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Midnight Express [Blu-ray]
(Alan Parker, 1978)
Review by Gary Tooze
Theatrical: Columbia Tri-Star
Video: Sony Pictures
Region: FREE! (as verified by the Momitsu region FREE Blu-ray player)
Disc Size: 48,463,030,697 bytes
Feature Size: 32,486,025,216 bytes
Video Bitrate: 24.96 Mbps
Case: Standard Blu-ray case
Release date: July 21st, 2009
Aspect ratio: 1.85:1
Video codec: MPEG-4 AVC Video
Dolby TrueHD Audio English 1260 kbps 5.1 / 48 kHz / 1260 kbps / 16-bit (AC3 Core: 5.1 / 48 kHz / 640 kbps)
Dolby TrueHD Audio French 1363 kbps 5.1 / 48 kHz / 1363 kbps / 16-bit (AC3 Core: 5.1 / 48 kHz / 640 kbps)
Dolby TrueHD Audio Portuguese 1406 kbps 5.1 / 48 kHz / 1406 kbps / 16-bit (AC3 Core: 5.1 / 48 kHz / 640 kbps)
Dolby Digital Audio Spanish 640 kbps 5.1 / 48 kHz / 640 kbps
Dolby Digital Audio English 192 kbps 2.0 / 48 kHz / 192 kbps
Dolby Digital Audio English 192 kbps 2.0 / 48 kHz / 192 kbps / Dolby Surround
English, English (SDH), French, Portuguese, Spanish, none
• Commentary track with Director Alan Parker
• Featurette: The Producers (25:54 in HD!)
• Featurette: The Production (24:28 in HD!)
• Featurette: The Finished Film (23:48 in HD!)
• Featurette: The Making of 'Midnight Express' (7:28)
• Photo gallery
• Digibook packaging with essay
Description: Forever embroiled in controversy, Midnight Express divides viewers into opposing camps: those who think it's one of the most intense real-life dramas ever made, and those who abhor its manipulative tactics and alteration of facts for the exploitative purpose of achieving a desired effect. That effect is powerfully achieved, regardless of how you may feel about director Alan Parker and Oscar«-winning screenwriter Oliver Stone's interpretation of the story of Billy Hayes. It was the American Hayes--played by the late Brad Davis in an unforgettable performance--who was caught smuggling two kilograms of hashish while attempting to board a flight from Istanbul, Turkey, in 1970. He was sentenced to four years in a hellish Turkish prison on a drug possession charge, but his sentence was later extended (though not by 30 years, as the film suggests), and Hayes endured unthinkable brutality and torture before his escape in 1975.
Alan Parker's 1978 Midnight Express serves as an effective public service message to na´ve young Americans entertaining thoughts of smuggling drugs from foreign countries. Based on a novel by Billy Hayes, who spent five years in an Istanbul prison, the frightening and convincing movie shows just how much trouble a foolish kid from the states can get into.
The impression given is that Turkey is a country of barbaric savages -- nobody forgets the image of hulking Hamidou (Paul Smith), a depraved brute given full license to abuse his prisoners. Turkey protested the film's portrayal of their country almost immediately, and in the years after the release of Midnight Express Billy Hayes admitted that his book exaggerated conditions in the prison where he was held. Midnight Express now stands as a handsomely-filmed exploitation film that preys upon Western prejudices and xenophobia.Excerpt from TCM located HERE
Midnight Express looks about as good as it can on Blu-ray from Sony. Dusty locales in Turkey and Greece seem fittingly gritty with a brownish aura claustrophobically circumventing many scenes even beyond the 'prison'. While the visuals benefit from the move to HD - it may not reach the expectations of some adopters of this new format. Detail is never apparent in crystal clarity and close-ups often seem overwhelmed by the deep grain. Color never expands to brilliance but this, too, seems an intentional appearance. Comparing to an existing SD-DVD may have been more revealing but I don't own one at this time. Daylight scenes are more impressive but darkness and shadows are a constant within most scenes. This Blu-ray has a nice realistic feel with the only black-mark being the grain which can look so intense in monochromatic blackness that it appears more like digital noise. By modern standards this is fairly tame visually but as a representation of the original - I doubt much more could be done.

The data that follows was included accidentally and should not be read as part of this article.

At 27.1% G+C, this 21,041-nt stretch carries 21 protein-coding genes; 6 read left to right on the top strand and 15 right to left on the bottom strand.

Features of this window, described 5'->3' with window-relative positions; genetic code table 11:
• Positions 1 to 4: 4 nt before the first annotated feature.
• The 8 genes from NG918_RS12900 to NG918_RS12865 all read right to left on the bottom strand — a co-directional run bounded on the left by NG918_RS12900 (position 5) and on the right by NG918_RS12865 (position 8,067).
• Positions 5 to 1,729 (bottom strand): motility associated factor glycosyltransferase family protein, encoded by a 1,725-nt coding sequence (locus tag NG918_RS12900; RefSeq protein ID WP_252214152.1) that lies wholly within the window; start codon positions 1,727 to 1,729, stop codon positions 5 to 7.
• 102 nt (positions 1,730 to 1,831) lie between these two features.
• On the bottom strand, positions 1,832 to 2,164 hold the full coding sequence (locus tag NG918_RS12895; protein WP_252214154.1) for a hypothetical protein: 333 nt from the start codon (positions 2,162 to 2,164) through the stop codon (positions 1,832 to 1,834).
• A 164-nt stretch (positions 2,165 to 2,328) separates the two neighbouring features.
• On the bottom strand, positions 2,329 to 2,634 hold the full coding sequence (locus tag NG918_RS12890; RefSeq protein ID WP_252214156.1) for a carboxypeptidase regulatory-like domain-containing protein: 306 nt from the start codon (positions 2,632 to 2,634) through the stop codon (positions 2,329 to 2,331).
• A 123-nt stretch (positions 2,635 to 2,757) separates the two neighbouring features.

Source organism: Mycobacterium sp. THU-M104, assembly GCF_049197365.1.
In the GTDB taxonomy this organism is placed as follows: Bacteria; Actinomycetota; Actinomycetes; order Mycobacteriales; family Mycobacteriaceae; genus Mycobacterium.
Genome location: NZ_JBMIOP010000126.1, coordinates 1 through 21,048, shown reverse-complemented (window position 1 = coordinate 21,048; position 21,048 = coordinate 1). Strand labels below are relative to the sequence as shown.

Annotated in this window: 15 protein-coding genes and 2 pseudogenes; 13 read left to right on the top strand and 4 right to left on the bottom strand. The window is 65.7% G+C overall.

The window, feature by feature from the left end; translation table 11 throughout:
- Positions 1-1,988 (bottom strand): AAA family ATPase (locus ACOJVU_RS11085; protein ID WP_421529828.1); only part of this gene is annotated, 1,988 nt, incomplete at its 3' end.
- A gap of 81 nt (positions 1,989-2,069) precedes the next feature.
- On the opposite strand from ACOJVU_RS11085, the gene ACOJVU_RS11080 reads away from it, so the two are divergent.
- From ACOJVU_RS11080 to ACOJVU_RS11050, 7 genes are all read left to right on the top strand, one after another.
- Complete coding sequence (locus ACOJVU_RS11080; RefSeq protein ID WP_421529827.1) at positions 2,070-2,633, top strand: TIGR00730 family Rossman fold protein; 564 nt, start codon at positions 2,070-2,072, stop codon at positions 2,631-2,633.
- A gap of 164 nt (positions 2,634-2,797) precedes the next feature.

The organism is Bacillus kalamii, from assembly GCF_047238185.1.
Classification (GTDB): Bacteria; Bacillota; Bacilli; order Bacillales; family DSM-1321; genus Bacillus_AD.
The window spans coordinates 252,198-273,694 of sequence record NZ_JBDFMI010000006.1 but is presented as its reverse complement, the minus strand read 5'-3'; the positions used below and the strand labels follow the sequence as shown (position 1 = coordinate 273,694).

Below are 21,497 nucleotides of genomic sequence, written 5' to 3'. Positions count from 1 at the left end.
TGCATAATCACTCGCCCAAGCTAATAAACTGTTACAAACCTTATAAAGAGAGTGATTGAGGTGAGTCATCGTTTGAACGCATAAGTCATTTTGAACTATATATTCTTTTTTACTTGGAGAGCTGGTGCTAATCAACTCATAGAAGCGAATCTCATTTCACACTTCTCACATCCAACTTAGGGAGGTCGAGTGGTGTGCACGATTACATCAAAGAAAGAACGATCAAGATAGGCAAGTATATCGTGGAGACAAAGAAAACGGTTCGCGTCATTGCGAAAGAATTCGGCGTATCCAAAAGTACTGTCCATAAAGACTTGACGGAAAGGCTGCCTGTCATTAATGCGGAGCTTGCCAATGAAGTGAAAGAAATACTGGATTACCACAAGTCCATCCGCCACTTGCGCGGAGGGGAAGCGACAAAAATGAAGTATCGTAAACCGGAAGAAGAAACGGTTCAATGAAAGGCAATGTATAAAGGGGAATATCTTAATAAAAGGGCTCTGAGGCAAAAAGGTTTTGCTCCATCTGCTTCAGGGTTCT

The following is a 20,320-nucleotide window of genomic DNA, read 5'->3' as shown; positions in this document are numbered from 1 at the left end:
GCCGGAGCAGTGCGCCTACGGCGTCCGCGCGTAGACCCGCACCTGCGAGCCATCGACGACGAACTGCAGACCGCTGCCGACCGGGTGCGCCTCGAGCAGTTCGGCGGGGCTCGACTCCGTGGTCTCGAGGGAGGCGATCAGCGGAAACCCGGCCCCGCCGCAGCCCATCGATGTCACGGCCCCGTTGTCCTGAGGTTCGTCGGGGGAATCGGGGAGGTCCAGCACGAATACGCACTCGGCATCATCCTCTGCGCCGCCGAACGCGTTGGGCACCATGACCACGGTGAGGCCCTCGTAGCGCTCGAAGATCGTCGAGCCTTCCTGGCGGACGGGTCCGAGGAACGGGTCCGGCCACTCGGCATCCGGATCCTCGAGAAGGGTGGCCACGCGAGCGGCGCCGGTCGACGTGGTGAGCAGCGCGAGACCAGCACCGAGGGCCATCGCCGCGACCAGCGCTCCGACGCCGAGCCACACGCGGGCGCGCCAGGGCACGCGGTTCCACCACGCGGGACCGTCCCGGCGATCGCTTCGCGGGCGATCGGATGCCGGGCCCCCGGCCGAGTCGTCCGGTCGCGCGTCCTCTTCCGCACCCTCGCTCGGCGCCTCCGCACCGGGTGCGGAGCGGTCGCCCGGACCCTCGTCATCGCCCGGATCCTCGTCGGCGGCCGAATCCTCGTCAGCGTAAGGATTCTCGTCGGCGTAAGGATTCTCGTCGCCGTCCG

CLICK EACH BLU-RAY CAPTURE TO SEE ALL IMAGES IN FULL 1920X1080 RESOLUTION
We are offered a 5.1 TrueHD track at only 1260 Kbps. There are a few moments of notable separation but overall the film has a reasonably tame track without substantial buoyancy. Giorgio Moroder's original score sounds quite strong and impacting. There are optional subtitles and my Momitsu tells me this is region FREE playable on Blu-ray machines worldwide.
There is a compelling commentary from director Parker, plus well over an hour's worth of HD featurettes - mostly dealing with production - and a blasÚ Photo gallery. Included are an older 'making off' without any surprising content. The commentary and featurettes are definitely worth the time invested though - they are educational and informative - passion for the project still seems intact for many of the filmmakers and participants.
July 17th, 2009
About the Reviewer: Hello, fellow Beavers! I have been interested in film since I viewed a Chaplin festival on PBS when I was around 9 years old. I credit DVD with expanding my horizons to fill an almost ravenous desire to seek out new film experiences. I currently own approximately 7500 DVDs and have reviewed over 3000 myself. I appreciate my discussion Listserv for furthering my film education and inspiring me to continue running DVDBeaver. Plus a healthy thanks to those who donate and use our Amazon links.
Although I never wanted to become one of those guys who
focused 'too much' on image and sound quality - I
find HD is swiftly pushing me in that direction. So be
it, but film will always be my first love and I list my
favorites on the old YMdb site now accessible
Samsung HPR4272 42" Plasma HDTV
Gary W. Tooze